asserts that he signed and placed his section 2255 motion in
the prison mailing system on September 26, 2017. (Motion, ECF
No. 324 at 12.) In December 2017, Petitioner requested leave
to file an amended motion. (Motion, ECF No. 331 at 1.) In
response to the motion to amend, the Government argued the
Court should only consider arguments that relate back to the
initial section 2255 motion, pursuant to Fed.R.Civ.P. 15(c),
i.e., that the Court not consider new claims.
(Response, ECF No. 332 at 2.) The Court granted the motion to
amend, and in January 2018, Petitioner filed an amended
motion. (Order, ECF No. 333; Amended Motion, ECF No. 334.)
The Government filed a response to the merits of
Petitioner's amended motion. (Response, ECF No. 338.)
person may move to vacate his or her sentence on one of four
different grounds: (1) “that the sentence was imposed
in violation of the Constitution or laws of the United
States”; (2) “that the court was without
jurisdiction” to impose its sentence; (3) “that
the sentence was in excess of the maximum authorized by
law”; or (4) that the sentence “is otherwise
subject to collateral attack.” 28 U.S.C. §
2255(a); see Knight v. United States, 37 F.3d 769,
772 (1st Cir. 1994).
burden is on the section 2255 petitioner to establish by a
preponderance of the evidence that he or she is entitled to
section 2255 relief. David v. United States, 134
F.3d 470, 474 (1st Cir. 1998); United States v.
DiCarlo, 575 F.2d 952, 954 (1st Cir. 1978).
When “a petition for federal habeas relief is presented
to the judge who presided at the petitioner's trial, the
judge is at liberty to employ the knowledge gleaned during
previous proceedings and make findings based thereon without
convening an additional hearing.” United States v.
McGill, 11 F.3d 223, 225 (1st Cir. 1993).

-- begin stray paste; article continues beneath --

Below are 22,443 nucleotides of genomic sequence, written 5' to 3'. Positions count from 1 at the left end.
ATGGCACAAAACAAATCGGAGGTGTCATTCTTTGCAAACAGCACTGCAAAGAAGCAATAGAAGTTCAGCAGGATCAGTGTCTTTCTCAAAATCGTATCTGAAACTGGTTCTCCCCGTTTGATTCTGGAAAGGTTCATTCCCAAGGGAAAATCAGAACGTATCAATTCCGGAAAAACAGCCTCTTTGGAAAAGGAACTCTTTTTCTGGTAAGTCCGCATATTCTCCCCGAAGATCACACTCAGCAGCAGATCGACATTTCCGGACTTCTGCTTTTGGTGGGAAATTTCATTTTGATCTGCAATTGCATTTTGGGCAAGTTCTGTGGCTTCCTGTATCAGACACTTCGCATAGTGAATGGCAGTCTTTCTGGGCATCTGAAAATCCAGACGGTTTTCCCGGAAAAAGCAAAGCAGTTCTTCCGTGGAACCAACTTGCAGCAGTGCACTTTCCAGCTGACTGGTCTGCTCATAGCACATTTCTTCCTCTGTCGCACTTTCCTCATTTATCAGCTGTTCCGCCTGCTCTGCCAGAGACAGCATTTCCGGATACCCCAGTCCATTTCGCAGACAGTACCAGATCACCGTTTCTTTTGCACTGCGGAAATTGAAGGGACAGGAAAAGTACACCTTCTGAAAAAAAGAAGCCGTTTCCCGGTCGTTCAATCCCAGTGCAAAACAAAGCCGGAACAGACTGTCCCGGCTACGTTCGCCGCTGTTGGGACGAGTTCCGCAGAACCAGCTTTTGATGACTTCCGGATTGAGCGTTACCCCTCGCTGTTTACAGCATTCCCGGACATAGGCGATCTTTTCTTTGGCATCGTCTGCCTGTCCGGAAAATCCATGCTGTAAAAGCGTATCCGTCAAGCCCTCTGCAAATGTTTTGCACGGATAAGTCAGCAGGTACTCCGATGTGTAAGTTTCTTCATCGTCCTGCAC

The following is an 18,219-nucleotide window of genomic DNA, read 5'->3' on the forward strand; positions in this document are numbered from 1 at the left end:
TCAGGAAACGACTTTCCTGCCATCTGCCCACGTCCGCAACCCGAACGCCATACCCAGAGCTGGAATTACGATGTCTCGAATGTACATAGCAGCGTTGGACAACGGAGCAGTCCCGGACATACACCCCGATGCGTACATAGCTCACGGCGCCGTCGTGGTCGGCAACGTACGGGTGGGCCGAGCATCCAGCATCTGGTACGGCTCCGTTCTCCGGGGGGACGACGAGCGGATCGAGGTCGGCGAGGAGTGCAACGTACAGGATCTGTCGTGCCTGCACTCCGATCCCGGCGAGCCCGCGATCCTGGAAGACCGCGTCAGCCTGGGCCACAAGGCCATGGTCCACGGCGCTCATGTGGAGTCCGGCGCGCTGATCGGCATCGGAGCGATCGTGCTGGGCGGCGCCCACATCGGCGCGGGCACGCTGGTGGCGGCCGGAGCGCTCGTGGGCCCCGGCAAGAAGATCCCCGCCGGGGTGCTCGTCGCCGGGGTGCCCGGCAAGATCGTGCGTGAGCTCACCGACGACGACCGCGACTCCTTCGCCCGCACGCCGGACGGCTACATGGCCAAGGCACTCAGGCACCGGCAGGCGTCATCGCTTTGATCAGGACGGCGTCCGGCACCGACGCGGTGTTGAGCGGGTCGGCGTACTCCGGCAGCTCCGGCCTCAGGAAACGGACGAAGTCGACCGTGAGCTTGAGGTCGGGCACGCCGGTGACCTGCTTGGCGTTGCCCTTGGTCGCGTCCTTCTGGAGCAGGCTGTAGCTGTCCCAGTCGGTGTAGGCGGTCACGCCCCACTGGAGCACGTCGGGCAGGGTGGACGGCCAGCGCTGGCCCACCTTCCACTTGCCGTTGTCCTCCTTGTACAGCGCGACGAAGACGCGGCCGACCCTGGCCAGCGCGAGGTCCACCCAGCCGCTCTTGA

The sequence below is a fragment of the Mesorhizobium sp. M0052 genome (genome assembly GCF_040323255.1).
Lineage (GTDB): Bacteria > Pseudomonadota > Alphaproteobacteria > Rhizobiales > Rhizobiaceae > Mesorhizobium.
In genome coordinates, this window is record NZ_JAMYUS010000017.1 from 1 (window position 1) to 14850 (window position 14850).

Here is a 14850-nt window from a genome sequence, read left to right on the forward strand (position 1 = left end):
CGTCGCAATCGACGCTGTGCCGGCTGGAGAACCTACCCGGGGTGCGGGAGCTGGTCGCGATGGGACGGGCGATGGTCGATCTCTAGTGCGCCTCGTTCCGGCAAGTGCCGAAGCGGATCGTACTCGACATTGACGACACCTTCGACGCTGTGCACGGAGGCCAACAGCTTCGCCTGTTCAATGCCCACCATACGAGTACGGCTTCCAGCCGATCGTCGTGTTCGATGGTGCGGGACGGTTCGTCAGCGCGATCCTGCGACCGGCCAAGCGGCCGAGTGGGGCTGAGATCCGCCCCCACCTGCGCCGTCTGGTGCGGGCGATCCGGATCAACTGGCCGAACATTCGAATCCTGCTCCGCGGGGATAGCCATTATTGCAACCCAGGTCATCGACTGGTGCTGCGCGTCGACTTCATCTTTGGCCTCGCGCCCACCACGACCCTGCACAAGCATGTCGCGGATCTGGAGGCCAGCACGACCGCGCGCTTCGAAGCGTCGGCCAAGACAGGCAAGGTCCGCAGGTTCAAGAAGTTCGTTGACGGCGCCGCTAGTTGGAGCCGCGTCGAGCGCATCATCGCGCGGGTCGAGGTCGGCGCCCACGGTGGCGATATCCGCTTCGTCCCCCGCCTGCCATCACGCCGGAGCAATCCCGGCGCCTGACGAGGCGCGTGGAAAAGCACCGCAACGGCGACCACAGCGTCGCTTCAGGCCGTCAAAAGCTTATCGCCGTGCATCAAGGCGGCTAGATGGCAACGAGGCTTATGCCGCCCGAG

collateral challenge is not a substitute for an appeal.
United States v. Frady, 456 U.S. 152, 165 (1982);
Berthoff v. United States, 308 F.3d 124, 127 (1st
Cir. 2002). “Accordingly, a defendant's failure to
raise a claim in a timely manner at trial or on appeal
constitutes a procedural default that bars collateral review,
unless the defendant can demonstrate cause for the failure
and prejudice or actual innocence.” Berthoff,
308 F.3d at 127-28.
allegation of ineffective assistance of counsel can excuse a
procedural default if the petitioner demonstrates that
counsel's representation “fell below an objective
standard of reasonableness.” Strickland v.
Washington, 466 U.S. 668, 688 (1984). The petitioner
must also demonstrate that “there is a reasonable
probability that, but for counsel's unprofessional
errors, the result of the proceeding would have been
reasonable probability is a probability sufficient to
undermine confidence in the outcome.” Id. at
694. A district court reviewing a claim of ineffective
assistance of counsel need not address both prongs of the
test because a failure to meet either prong will undermine
the claim. Id. at 697.
petitioner's “claims fail on the merits, his
related claims that counsel rendered ineffective assistance
in failing to press the claims at trial or on appeal must
also fail.” Tse v. United States, 290 F.3d
462, 465 (1st Cir. 2002) (per curiam).
hearings on § 2255 petitions are the exception, not the
norm, and there is a heavy burden on the petitioner to
demonstrate that an evidentiary hearing is warranted. An
evidentiary hearing ‘is not necessary when a [§]
2255 petition (1) is inadequate on its face, or (2) although
facially adequate, is conclusively refuted as to the alleged
facts by the files and records of the case.'”